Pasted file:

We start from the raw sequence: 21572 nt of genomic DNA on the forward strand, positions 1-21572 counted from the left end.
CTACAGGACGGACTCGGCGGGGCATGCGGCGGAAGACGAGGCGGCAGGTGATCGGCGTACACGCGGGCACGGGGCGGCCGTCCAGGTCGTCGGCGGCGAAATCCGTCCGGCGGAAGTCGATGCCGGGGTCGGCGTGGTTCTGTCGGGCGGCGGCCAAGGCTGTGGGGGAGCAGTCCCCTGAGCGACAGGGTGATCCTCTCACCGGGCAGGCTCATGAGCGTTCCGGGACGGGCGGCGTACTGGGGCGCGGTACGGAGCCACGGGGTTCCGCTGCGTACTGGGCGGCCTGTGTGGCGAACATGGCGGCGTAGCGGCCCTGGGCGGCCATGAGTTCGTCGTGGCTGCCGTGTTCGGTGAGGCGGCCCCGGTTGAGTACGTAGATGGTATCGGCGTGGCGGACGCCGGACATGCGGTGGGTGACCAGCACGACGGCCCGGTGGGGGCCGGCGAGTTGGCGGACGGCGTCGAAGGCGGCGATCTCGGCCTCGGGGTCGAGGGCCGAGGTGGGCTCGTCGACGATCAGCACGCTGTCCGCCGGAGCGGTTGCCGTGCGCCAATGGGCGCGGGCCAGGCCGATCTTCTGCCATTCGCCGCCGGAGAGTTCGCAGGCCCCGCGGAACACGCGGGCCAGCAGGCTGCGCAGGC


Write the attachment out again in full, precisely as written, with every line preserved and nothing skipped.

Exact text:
We start from the raw sequence: 21572 nt of genomic DNA on the forward strand, positions 1-21572 counted from the left end.
CTACAGGACGGACTCGGCGGGGCATGCGGCGGAAGACGAGGCGGCAGGTGATCGGCGTACACGCGGGCACGGGGCGGCCGTCCAGGTCGTCGGCGGCGAAATCCGTCCGGCGGAAGTCGATGCCGGGGTCGGCGTGGTTCTGTCGGGCGGCGGCCAAGGCTGTGGGGGAGCAGTCCCCTGAGCGACAGGGTGATCCTCTCACCGGGCAGGCTCATGAGCGTTCCGGGACGGGCGGCGTACTGGGGCGCGGTACGGAGCCACGGGGTTCCGCTGCGTACTGGGCGGCCTGTGTGGCGAACATGGCGGCGTAGCGGCCCTGGGCGGCCATGAGTTCGTCGTGGCTGCCGTGTTCGGTGAGGCGGCCCCGGTTGAGTACGTAGATGGTATCGGCGTGGCGGACGCCGGACATGCGGTGGGTGACCAGCACGACGGCCCGGTGGGGGCCGGCGAGTTGGCGGACGGCGTCGAAGGCGGCGATCTCGGCCTCGGGGTCGAGGGCCGAGGTGGGCTCGTCGACGATCAGCACGCTGTCCGCCGGAGCGGTTGCCGTGCGCCAATGGGCGCGGGCCAGGCCGATCTTCTGCCATTCGCCGCCGGAGAGTTCGCAGGCCCCGCGGAACACGCGGGCCAGCAGGCTGCGCAGGC